Starting today, we are revisiting the basics of cold process soap with the Back to Basic series. Over the next two weeks, we will cover basic concepts and tutorials designed for the beginner in mind. If you have never made cold process soap before, now is the perfect time! The Back to Basics Soapmaking Kit includes all the ingredients you need to make all 4 projects. If you are a seasoned soaper, it’s always good for a little refresher course. For our first lesson, we are covering the most important part of soaping (other than having fun)…safety! In particular, we are chatting about lye safety, including how to safely mix and handle your lye solution. Pencils ready? Let’s get started!
In order to make soap, oils must emulsify with lye, which begins the saponification process. During this process it’s important to make safety a top priority. Sodium hydroxide lye is an inorganic compound commonly found in drain cleaners like Draino. Sodium hydroxide lye is highly caustic and has the potential to burn the skin. Like driving a car, sodium hydroxide is safe when handled properly. But because lye has the potential to be extremely dangerous, it’s important to take every safety precaution when making cold process soap.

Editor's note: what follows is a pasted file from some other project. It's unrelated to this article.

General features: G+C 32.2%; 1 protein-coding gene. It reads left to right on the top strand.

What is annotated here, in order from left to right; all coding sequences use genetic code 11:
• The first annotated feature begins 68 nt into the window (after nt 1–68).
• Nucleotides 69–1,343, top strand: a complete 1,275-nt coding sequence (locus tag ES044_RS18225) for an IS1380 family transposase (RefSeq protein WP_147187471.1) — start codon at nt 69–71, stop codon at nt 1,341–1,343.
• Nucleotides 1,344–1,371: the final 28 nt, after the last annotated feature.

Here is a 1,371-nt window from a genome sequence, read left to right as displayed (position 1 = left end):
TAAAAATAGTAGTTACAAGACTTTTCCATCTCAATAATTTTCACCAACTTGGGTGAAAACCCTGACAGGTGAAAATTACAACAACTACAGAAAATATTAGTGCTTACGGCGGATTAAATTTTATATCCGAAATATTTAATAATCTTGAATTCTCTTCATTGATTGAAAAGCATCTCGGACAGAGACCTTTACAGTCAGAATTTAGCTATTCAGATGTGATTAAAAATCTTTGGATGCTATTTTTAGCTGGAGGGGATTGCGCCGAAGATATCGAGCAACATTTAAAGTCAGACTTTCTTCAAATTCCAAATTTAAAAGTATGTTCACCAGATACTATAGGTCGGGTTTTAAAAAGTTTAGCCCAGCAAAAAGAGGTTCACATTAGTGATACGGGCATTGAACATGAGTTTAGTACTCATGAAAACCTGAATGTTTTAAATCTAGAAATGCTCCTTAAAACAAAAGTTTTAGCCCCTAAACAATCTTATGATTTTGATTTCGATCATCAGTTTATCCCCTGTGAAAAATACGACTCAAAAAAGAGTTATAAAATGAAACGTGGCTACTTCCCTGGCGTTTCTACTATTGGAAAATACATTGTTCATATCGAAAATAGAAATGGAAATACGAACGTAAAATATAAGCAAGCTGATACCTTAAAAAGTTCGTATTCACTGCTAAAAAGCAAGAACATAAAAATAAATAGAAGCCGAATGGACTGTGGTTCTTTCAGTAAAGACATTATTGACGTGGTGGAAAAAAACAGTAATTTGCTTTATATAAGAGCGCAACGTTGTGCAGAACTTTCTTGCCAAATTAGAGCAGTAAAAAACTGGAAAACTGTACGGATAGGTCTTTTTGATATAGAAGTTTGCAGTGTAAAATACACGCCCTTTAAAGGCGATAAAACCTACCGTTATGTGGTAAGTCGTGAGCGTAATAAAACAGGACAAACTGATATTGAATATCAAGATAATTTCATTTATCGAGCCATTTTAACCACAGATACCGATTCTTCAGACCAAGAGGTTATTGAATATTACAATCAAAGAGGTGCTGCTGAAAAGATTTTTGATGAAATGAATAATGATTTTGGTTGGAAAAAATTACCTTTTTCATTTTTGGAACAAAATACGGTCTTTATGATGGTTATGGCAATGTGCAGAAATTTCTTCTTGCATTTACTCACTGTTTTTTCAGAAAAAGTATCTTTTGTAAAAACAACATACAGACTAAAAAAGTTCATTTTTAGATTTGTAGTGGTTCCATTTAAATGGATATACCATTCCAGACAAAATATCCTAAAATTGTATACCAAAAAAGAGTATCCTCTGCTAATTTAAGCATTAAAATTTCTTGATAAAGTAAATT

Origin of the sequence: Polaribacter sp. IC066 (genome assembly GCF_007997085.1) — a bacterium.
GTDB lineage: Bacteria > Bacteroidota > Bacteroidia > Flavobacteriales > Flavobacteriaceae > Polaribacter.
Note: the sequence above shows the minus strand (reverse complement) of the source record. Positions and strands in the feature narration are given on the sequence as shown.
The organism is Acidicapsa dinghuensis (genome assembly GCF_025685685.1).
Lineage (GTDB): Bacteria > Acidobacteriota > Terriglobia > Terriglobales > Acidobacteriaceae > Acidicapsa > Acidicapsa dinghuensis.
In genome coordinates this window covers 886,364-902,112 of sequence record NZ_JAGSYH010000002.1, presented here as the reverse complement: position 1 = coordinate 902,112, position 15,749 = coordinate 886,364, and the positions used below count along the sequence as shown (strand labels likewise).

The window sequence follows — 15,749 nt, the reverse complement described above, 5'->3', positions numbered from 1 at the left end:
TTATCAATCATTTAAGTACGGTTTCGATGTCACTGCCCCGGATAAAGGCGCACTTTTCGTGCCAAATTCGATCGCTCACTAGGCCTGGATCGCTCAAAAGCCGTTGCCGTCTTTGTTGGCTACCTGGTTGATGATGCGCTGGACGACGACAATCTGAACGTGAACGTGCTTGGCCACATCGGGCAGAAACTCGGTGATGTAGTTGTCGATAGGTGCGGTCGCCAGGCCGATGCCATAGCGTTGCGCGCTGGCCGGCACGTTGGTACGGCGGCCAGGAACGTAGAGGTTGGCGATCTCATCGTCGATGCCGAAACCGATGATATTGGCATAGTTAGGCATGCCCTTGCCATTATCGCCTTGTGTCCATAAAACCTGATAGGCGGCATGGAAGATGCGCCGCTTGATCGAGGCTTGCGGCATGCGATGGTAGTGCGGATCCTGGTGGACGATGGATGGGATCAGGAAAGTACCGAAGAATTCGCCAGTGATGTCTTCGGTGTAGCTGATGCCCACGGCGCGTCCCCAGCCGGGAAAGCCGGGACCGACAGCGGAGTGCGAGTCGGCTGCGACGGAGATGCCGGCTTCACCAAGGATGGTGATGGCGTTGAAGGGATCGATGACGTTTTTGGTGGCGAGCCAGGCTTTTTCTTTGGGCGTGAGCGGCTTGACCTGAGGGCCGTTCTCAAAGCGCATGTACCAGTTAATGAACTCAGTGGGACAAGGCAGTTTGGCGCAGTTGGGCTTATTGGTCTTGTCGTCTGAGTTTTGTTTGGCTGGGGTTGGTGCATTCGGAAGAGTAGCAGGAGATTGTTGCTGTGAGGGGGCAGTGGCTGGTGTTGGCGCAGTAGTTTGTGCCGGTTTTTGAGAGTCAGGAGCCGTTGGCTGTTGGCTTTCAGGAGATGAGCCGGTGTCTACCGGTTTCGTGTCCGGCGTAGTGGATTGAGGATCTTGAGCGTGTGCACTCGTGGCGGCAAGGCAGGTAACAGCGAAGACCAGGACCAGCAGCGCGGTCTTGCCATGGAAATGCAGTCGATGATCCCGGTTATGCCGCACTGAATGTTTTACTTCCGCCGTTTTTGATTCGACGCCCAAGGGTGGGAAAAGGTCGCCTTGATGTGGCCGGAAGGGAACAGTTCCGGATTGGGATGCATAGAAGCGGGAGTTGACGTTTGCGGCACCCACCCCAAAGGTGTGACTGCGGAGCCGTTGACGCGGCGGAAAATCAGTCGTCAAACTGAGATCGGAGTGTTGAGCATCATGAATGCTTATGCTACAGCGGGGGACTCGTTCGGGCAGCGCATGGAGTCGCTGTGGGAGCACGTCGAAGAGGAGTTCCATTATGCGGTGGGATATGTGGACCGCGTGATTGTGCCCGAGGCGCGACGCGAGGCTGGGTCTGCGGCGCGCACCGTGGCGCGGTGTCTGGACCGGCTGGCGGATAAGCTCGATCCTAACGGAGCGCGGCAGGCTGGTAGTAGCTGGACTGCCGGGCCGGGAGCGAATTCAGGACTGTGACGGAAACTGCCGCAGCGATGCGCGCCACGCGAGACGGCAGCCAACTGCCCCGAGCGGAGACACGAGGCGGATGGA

Sodium hydroxide lye is available in various forms, such as flakes, pellets and powder. To make cold process soap, lye is introduced to a liquid like distilled water. The liquid dissolves the lye and creates a lye solution. Mixing water and lye creates an exothermic reaction that causes a dramatic temperature increase. Adding lye to room temperature water can cause the water to reach temperatures up to 200 ° F. The mixture also creates fumes, which should not be inhaled.